Special Report: Devil in Rome premieres Monday, Aug. 22 at 8 PM ET
A virtual plague of gay clergy and gay-friendly clergy has broken out in the Church these days. From the speaking circuit with priests like Fr. Timothy Radcliffe and Jesuit mouthpiece James Martin, the allies of the homosexual agenda seem to be an endless parade. One after another various priests even keep coming out — and where do these gay clergy come from? From seminaries that don't screen for them properly, or, even more worrisome, seminaries actively recruit them — this plague of homosexual clergy has got to be put to end.
You will recall a couple of months ago we produced a Vortex talking about a young fellow who left the Jesuit seminary life not because he was straight and was revulsed by the open homosexuality, but because he was gay and was revulsed by the closeted homosexuality — or more precisely, the two-facedness of it all. He saw non-stop homosexuality in the seminary and order itself, and insisted they become much more public about it and give the gay rights movement a shot in the arm, a little support.
He said they didn't care. Why should they ruin a good thing they've got going? All the homosexual activity they could want and no price to pay for it. Fed up with the hypocrisy, he left. At least he had the decency to leave.
But his story is multiplied many times over throughout the seminary system. All this talk about things are so very different than they were. "All that gay stuff was decades ago." That's what you hear. That's what the head-in-the-sand Catholic crowd — the ones who can't stand to hear things aren't nearly as rosy as they want them to be — say. The protector of the status quo, the apologists for the system, refuse to accept the idea that this nightmare of a scenario is real.
All over the country, gay priests have boyfriends, sometimes other priests, and are destroying the Faith in the hearts and minds of their parishes, classrooms, religious education classes and so forth. They are pastors and professors and authors, and they are given a pass — a seemingly non-stop pass; as long as they don't commit a crime with a teenaged boys, it seems anything else is allowed.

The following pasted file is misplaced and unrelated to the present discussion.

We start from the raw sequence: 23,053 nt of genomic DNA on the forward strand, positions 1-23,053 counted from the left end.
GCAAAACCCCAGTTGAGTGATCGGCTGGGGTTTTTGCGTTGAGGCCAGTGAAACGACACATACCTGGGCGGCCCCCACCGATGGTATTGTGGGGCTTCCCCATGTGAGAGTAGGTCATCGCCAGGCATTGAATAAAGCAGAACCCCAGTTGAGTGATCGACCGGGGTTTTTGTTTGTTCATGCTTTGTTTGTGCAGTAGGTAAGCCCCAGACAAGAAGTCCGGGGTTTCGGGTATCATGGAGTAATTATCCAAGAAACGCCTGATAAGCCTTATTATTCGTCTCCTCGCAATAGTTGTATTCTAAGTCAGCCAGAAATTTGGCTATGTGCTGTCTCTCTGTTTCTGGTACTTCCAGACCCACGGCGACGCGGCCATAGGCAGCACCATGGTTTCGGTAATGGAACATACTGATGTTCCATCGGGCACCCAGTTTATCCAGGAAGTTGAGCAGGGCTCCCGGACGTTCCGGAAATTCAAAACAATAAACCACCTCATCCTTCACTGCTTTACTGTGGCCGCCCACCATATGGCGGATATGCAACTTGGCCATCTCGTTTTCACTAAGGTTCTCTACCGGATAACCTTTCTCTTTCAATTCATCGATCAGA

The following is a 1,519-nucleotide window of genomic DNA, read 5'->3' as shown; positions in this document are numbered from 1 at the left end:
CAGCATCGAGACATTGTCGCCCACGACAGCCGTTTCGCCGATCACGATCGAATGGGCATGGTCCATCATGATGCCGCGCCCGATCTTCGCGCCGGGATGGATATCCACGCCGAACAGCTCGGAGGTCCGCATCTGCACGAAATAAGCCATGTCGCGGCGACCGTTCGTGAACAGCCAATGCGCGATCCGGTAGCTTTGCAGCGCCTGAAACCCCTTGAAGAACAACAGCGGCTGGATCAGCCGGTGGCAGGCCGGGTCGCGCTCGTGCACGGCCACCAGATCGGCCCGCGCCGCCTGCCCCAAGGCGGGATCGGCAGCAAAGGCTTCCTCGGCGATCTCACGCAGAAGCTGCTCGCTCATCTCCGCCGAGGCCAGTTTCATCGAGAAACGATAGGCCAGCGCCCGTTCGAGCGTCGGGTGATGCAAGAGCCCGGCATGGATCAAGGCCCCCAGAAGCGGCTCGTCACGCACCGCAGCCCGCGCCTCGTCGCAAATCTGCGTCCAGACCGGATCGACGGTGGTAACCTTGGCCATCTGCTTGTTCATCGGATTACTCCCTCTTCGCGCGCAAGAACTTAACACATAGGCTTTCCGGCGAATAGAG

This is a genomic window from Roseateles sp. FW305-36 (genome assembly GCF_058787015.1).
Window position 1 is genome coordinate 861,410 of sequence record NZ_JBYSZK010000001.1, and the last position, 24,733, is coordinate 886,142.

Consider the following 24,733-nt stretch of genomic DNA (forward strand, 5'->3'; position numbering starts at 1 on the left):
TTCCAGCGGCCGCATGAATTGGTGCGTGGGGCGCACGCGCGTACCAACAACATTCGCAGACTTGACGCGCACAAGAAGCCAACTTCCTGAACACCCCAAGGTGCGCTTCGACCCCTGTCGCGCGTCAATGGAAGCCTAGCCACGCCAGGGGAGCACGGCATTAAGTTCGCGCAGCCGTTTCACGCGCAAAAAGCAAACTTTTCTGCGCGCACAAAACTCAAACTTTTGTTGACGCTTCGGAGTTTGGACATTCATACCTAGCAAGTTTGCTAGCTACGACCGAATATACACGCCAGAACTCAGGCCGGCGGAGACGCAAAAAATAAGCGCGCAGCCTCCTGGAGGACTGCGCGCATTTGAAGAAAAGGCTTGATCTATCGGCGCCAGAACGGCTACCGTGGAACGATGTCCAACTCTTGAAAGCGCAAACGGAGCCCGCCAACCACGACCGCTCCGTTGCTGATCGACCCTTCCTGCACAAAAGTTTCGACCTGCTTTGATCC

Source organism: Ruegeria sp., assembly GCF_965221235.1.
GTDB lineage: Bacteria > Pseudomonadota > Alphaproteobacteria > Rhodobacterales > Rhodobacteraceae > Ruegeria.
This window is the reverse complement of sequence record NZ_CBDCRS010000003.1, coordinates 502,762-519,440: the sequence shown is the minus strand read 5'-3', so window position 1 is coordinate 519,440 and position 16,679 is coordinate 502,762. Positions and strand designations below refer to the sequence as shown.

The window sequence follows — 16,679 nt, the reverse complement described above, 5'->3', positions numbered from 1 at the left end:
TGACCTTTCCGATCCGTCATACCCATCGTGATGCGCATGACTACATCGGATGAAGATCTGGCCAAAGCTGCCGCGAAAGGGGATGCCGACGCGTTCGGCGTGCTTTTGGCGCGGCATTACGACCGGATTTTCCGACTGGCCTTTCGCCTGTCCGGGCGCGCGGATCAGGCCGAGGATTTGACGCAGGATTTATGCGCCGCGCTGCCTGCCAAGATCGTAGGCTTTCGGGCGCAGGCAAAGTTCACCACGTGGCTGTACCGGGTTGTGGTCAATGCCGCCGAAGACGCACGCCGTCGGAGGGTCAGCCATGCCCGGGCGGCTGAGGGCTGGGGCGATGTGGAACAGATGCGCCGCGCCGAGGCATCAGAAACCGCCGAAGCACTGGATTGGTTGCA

We here at Church Militant have personal knowledge of many cases like this, cases that get reported to us from parishioners and priests alike. The bishops know this is the case, many of them. We've had face-to-face discussions about the issue, and many of them simply don't know what to do. They are terrified of the repercussions of what would become an openly rebellious clergy. So they are convinced the best way to handle this is do their best to not rock the boat and wait for the storm to pass.
But it isn't going to pass — or better said, it won't pass before most of the proverbial boat is destroyed. The Faith is being smashed away at, and this laissez-faire attitude is making things worse.
In this week's Mic'd Up, we interview one former seminarian who was studying for the priesthood just a few short years ago, and he offers a warning: Things haven't improved anywhere near as much as we are being told. He contacted us after our report last week about same-sex attraction in seminaries. He's married now with a lovely little girl.
This problem needs to addressed much more seriously than it is. The seminary is no place for a young man to be working out his sexual identity issues. The problem is there is a massive hold-over of clergy, many of them bishops, who were formed — or better said, malformed — by their seminaries that were ridiculously gay-friendly when they were young, impressionable seminarians.
Some of today's leaders are even compromised, unable to say anything lest their crowd call them out — like the former cardinal of Scotland Keith O'Brien, who said something truthful about the homosexual crowd, who then turned around and promptly outed him. Then there's the recent coming-out party where the pastor of Blackfen at a Traditional Latin Mass enclave came screaming out. Then there is former priest Bill Dickinson who has written a screed about how the Church should treat priests who are gay by upholding and supporting them.
We could go on and on about this, but you get the point. How did all these homosexually self-identifying men get into their seminaries? And is anything being done to try and screen them out when they apply or help them leave once they are in, before they are ordained?
Too many weak-minded individuals in the Church today keep apologizing for and making up excuses for and wanting to allow exceptions for this stuff. It's all born from a softness oozing from a leadership that never wants to hurt anybody's feelings — well, almost anybody's — and is willing to do practically anything to avoid it.
These are the topics on this week's Mic'd Up, an episode you don't want to miss. Are the seminaries doing everything they can to bring an end to this crisis? That's the question.